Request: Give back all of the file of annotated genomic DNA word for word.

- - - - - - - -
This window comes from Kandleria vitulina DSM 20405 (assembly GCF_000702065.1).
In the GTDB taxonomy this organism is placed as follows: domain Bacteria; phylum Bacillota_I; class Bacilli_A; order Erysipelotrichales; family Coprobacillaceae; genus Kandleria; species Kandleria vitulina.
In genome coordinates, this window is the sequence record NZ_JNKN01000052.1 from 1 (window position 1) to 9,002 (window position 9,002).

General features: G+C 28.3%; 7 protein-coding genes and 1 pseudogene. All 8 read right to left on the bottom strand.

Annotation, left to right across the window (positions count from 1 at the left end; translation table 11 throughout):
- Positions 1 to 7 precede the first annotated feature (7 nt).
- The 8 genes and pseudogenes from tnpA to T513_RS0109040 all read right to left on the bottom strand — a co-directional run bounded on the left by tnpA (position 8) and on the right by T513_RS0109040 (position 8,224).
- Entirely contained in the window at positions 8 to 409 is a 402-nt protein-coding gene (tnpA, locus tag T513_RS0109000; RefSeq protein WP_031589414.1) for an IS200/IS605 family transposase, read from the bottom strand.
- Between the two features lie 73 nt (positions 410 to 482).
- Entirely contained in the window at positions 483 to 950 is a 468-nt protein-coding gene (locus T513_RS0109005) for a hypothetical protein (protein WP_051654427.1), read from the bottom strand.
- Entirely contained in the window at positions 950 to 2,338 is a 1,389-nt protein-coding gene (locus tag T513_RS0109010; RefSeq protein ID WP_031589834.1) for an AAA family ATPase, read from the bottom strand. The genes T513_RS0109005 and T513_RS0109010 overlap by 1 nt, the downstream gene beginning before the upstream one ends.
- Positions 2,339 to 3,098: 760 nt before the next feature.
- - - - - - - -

This window comes from Kandleria vitulina DSM 20405 (assembly GCF_000702065.1).
In the GTDB taxonomy this organism is placed as follows: domain Bacteria; phylum Bacillota_I; class Bacilli_A; order Erysipelotrichales; family Coprobacillaceae; genus Kandleria; species Kandleria vitulina.
In genome coordinates, this window is the sequence record NZ_JNKN01000052.1 from 1 (window position 1) to 9,002 (window position 9,002).

General features: G+C 28.3%; 7 protein-coding genes and 1 pseudogene. All 8 read right to left on the bottom strand.

Annotation, left to right across the window (positions count from 1 at the left end; translation table 11 throughout):
- Positions 1 to 7 precede the first annotated feature (7 nt).
- The 8 genes and pseudogenes from tnpA to T513_RS0109040 all read right to left on the bottom strand — a co-directional run bounded on the left by tnpA (position 8) and on the right by T513_RS0109040 (position 8,224).
- Entirely contained in the window at positions 8 to 409 is a 402-nt protein-coding gene (tnpA, locus tag T513_RS0109000; RefSeq protein WP_031589414.1) for an IS200/IS605 family transposase, read from the bottom strand.
- Between the two features lie 73 nt (positions 410 to 482).
- Entirely contained in the window at positions 483 to 950 is a 468-nt protein-coding gene (locus T513_RS0109005) for a hypothetical protein (protein WP_051654427.1), read from the bottom strand.
- Entirely contained in the window at positions 950 to 2,338 is a 1,389-nt protein-coding gene (locus tag T513_RS0109010; RefSeq protein ID WP_031589834.1) for an AAA family ATPase, read from the bottom strand. The genes T513_RS0109005 and T513_RS0109010 overlap by 1 nt, the downstream gene beginning before the upstream one ends.
- Positions 2,339 to 3,098: 760 nt before the next feature.